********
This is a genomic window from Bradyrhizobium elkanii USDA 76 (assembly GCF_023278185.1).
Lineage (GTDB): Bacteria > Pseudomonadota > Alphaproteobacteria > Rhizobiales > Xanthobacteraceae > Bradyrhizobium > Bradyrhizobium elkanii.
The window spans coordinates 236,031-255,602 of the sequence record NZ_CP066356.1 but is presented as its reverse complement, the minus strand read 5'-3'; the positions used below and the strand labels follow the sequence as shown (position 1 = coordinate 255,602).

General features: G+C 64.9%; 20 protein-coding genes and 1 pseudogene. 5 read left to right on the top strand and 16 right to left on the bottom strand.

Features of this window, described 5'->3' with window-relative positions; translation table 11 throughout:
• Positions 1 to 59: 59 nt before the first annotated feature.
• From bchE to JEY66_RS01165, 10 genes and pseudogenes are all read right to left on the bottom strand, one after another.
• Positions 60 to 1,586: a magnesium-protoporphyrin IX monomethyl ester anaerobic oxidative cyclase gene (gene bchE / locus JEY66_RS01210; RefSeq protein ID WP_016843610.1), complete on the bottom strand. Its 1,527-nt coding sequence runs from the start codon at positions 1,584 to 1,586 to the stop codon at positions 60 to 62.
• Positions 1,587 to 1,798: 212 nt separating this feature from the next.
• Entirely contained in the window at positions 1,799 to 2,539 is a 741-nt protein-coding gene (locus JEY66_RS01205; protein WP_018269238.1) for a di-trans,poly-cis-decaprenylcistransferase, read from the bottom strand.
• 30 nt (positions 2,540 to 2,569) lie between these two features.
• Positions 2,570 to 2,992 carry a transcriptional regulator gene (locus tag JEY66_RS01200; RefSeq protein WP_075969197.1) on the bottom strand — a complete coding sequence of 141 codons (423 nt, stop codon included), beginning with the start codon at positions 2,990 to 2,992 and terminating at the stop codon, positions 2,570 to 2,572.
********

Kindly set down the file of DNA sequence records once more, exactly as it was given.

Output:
This is a genomic window from Bradyrhizobium elkanii USDA 76 (assembly GCF_023278185.1).
Lineage (GTDB): Bacteria > Pseudomonadota > Alphaproteobacteria > Rhizobiales > Xanthobacteraceae > Bradyrhizobium > Bradyrhizobium elkanii.
The window spans coordinates 236,031-255,602 of the sequence record NZ_CP066356.1 but is presented as its reverse complement, the minus strand read 5'-3'; the positions used below and the strand labels follow the sequence as shown (position 1 = coordinate 255,602).

General features: G+C 64.9%; 20 protein-coding genes and 1 pseudogene. 5 read left to right on the top strand and 16 right to left on the bottom strand.

Features of this window, described 5'->3' with window-relative positions; translation table 11 throughout:
• Positions 1 to 59: 59 nt before the first annotated feature.
• From bchE to JEY66_RS01165, 10 genes and pseudogenes are all read right to left on the bottom strand, one after another.
• Positions 60 to 1,586: a magnesium-protoporphyrin IX monomethyl ester anaerobic oxidative cyclase gene (gene bchE / locus JEY66_RS01210; RefSeq protein ID WP_016843610.1), complete on the bottom strand. Its 1,527-nt coding sequence runs from the start codon at positions 1,584 to 1,586 to the stop codon at positions 60 to 62.
• Positions 1,587 to 1,798: 212 nt separating this feature from the next.
• Entirely contained in the window at positions 1,799 to 2,539 is a 741-nt protein-coding gene (locus JEY66_RS01205; protein WP_018269238.1) for a di-trans,poly-cis-decaprenylcistransferase, read from the bottom strand.
• 30 nt (positions 2,540 to 2,569) lie between these two features.
• Positions 2,570 to 2,992 carry a transcriptional regulator gene (locus tag JEY66_RS01200; RefSeq protein WP_075969197.1) on the bottom strand — a complete coding sequence of 141 codons (423 nt, stop codon included), beginning with the start codon at positions 2,990 to 2,992 and terminating at the stop codon, positions 2,570 to 2,572.